Diversity, Inclusion, & Civic Engagement Committee
Division of Campus Residences, Department of Residential Programs
The Diversity, Inclusion, & Civic Engagement Committee (DICE) is comprised of professional staff from the Department of Residential Programs. Through programmatic efforts, training, and education they work to promote diversity and inclusion within the department and their campus partners. The DICE Committee hopes to create a culture of acceptance and equality at Stony Brook University where all feel welcomed and safe.
Meet the Committee
The DICE Committee leadership team is comprised of nine members. Judy Jaquez, Assistant Director of Schomburg and West Apartments, in partnership with Rich Sigal, Assistant Director of Roth Quad, work as the Advisors for Diversity Inclusion and Civic Engagement to help advise and guide the committee on their journey. Adam Gray, Residence Hall Director of Ammann College ,in partnership with Matthew West, Area Coordinator of West III: Apartments G, H, and J, are the Chairs of the committee and lead the committee and help with it's many initiatives.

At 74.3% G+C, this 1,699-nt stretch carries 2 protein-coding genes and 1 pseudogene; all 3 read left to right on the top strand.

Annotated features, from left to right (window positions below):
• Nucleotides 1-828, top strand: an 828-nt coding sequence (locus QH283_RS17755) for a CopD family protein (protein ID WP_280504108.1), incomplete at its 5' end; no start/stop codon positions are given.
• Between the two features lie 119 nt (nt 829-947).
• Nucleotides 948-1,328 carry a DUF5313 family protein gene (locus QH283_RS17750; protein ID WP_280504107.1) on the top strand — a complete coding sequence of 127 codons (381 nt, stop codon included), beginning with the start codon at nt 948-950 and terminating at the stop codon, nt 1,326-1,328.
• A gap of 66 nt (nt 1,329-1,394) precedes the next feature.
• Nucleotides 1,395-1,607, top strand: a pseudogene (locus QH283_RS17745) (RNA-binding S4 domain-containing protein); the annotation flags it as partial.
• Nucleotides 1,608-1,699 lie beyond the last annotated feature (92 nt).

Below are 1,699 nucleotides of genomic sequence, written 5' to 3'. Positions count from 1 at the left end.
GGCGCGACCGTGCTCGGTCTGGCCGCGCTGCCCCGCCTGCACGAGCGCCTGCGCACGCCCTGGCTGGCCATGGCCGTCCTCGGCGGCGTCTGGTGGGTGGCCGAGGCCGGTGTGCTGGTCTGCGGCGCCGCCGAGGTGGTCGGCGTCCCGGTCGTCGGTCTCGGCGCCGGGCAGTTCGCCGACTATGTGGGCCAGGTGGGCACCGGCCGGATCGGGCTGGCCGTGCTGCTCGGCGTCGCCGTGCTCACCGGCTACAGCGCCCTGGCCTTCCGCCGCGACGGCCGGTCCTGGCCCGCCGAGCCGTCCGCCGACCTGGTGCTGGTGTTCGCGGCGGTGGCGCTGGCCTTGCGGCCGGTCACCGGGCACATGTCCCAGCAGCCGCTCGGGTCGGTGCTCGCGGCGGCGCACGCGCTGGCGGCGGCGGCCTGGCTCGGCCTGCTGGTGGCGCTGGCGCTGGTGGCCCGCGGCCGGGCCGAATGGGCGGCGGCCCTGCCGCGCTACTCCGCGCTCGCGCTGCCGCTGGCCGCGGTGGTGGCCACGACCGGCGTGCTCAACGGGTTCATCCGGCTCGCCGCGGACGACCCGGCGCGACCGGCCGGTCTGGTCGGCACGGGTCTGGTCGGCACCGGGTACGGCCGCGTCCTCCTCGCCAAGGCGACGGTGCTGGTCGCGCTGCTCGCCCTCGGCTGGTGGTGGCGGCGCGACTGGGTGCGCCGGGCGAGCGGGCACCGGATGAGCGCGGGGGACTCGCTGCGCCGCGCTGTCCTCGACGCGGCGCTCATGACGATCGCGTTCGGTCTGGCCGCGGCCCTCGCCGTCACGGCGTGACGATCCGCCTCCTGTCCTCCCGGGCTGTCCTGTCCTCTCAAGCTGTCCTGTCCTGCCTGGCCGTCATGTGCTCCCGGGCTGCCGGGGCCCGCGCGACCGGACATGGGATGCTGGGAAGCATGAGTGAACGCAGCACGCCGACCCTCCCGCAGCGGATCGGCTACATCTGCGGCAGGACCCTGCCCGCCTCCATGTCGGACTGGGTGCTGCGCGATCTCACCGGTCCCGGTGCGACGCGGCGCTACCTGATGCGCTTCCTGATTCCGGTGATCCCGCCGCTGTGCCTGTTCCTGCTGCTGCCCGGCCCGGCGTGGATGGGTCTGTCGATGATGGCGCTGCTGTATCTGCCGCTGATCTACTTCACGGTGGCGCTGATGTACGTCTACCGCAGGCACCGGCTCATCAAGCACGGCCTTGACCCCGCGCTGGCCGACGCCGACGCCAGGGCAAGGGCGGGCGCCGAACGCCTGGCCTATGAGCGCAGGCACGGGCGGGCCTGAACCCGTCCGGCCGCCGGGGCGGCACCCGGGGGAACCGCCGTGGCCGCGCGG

More about the committee
My first exposure to exploring diversity didn't come until I was in college taking a Latin American and Caribbean Studies course where I was learning about my own ancestral history. While I was immersed in my own culture growing up, I had never before really reflected on my own identity and how I experienced social-political issues. With one tough professor who pushed his students to resist passive learning and to be curious enough to dig deeper about themselves, and the knowledge they had up until then thought they had mastered about the world, I was exposed to information I had no idea existed. Through this initial contemplation, I began to examine how I fit in the world and where I could learn more. In my own identity development, I began to seek people and experiences- other classes, clubs/organizations, campus events, etc- that further connected me to a deeper understanding of myself and my heritage. While I don't claim to be an expert in diversity, I am fascinated by the human experience, how people develop an identity and how cognitively we process information we see in the world.
1. “White Privilege: Unpacking the Invisible Knapsack” is an essay written by Peggy McIntosh and published in Peace and Freedom magazine in 1989. https://www.tolerance.org/classroom.../white-privilege-unpacking-the-invisible-knapsa...
2. "I Could Hear You If You Would Just Calm Down": Challenging Eurocentric Classroom Norms through Passionate Discussions of Racial Oppression by Eileen O'Brien in Counterpoints, Vol. 273, Identifying Race and Transforming Whiteness in the Classroom (2004), pp. 68-86
3. Readings for Diversity and Social Justice edited by Maurianne Adams, Warren J. Blumenfeld et al
4. Creating Inclusive Campus Environments edited by Shaun Harper
5. Identity and Leadership edited by Alia Fedelina Chavez & Ronnie Sanlo